You’re probably familiar with the phrase “Knowledge is power” — it’s the simplest way to express a relationship that has been appreciated since time immemorial. Strength can dominate, and charisma can sway affections, but the acquisition and smart deployment of knowledge is what has always allowed rulers to control their domains.
This piece isn’t about rulers, of course, yet the fundamental principle is no less applicable when you’re talking about the business world. There’s a problem, though: there’s so much data available in the online age — and so many possible ways in which to use it — that it can seem smarter to refrain from attempting a data-led strategy.
Should you obsessively collect every last scrap of information within your reach? Absolutely not: even if you had the time for it, you’d be saddling yourself with a vast pool of junk data that would obscure anything valuable. But you should collect marketing-relevant data concerning your customers whenever you can — and in this piece, we’re going to explain why.
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It’s Essential for Email Marketing Targeting
Social media marketing can be very effective, PPC consistently provides a solid return on your investment, and influencer marketing lets you gain ready access to some valuable niches — but when it comes to overall utility and flexibility, email marketing remains at the top of the pile. It’s a powerful way to approach someone unfamiliar with your brand (if employed very delicately), and even better at marketing to those who’ve purchased from you before.
With that power comes enormously complexity, though: complexity that many find daunting and use as justification for sticking to paid ads. They imagine that all promotional emails sink to the bottom of inboxes without trace, not understanding that email marketing done well is still about as effective as it’s ever been. And if you want to do it well, you need data — and lots of it.
Think about every step in a comprehensive long-term email marketing plan: every twist and turn from gathering addresses to smartly retargeting repeat customers. Each point feeds into the next, and the garbage in, garbage out concept applies as ever. A bad address list will lead to ineffective emails. These emails will lead to minimal conversions and warped ideas of what prospective customers want. These ideas can reshape broader content strategies, causing untold damage throughout large businesses.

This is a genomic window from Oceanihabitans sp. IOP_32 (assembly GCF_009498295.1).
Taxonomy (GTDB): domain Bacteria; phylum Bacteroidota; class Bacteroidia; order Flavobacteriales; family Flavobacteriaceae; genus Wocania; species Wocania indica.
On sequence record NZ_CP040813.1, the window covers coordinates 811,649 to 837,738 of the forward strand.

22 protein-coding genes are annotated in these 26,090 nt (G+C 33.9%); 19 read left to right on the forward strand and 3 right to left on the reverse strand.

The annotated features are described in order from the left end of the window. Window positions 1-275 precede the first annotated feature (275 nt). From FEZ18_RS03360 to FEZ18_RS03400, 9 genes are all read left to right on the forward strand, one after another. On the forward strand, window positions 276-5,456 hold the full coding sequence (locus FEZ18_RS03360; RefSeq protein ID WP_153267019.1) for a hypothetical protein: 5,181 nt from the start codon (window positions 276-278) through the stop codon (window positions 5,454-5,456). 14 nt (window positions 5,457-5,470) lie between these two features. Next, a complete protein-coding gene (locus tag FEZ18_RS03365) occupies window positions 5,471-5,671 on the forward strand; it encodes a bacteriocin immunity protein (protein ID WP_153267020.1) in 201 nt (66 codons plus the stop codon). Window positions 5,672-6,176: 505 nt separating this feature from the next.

And the only way to ensure that each step is handled correctly is to collect and parse relevant data both before it (to lay the groundwork) and after it (to assess the results). Email addresses shouldn’t be gathered in isolation: they should be gathered along with myriad other pieces of data, allowing you to place them in proper context and send out the most appropriate content (more on that later).
You can Find New Prospects in the Gaps
Paying close attention to who your customers are is a fantastic way to figure out who they aren’t (which is to say, take note of the people you’re currently failing to convert). This insight can be extremely valuable. Suppose, for example, that your customer data highlights a notable absence of people in a certain age group (perhaps 30-40): knowing that, you can attempt to determine why you’re not converting those people, and adjust your marketing accordingly.
Alternatively, perhaps you’re doing a great job of selling to people through organic search, but seeing weak results through every other channel (PPC, email, affiliate links, etc.). This can help you take note of the diminishing returns with your SEO efforts and move some resources over to other traffic sources that might help you achieve greater successes.
This comes down to not falling into the trap of viewing your audience as monolithic: a simple collection of people who are interested in what you provide. Depending on what you find, there may be justification for creating some new content, catering to some different keywords, designing a distinct marketing email template, or building new landing pages for your website.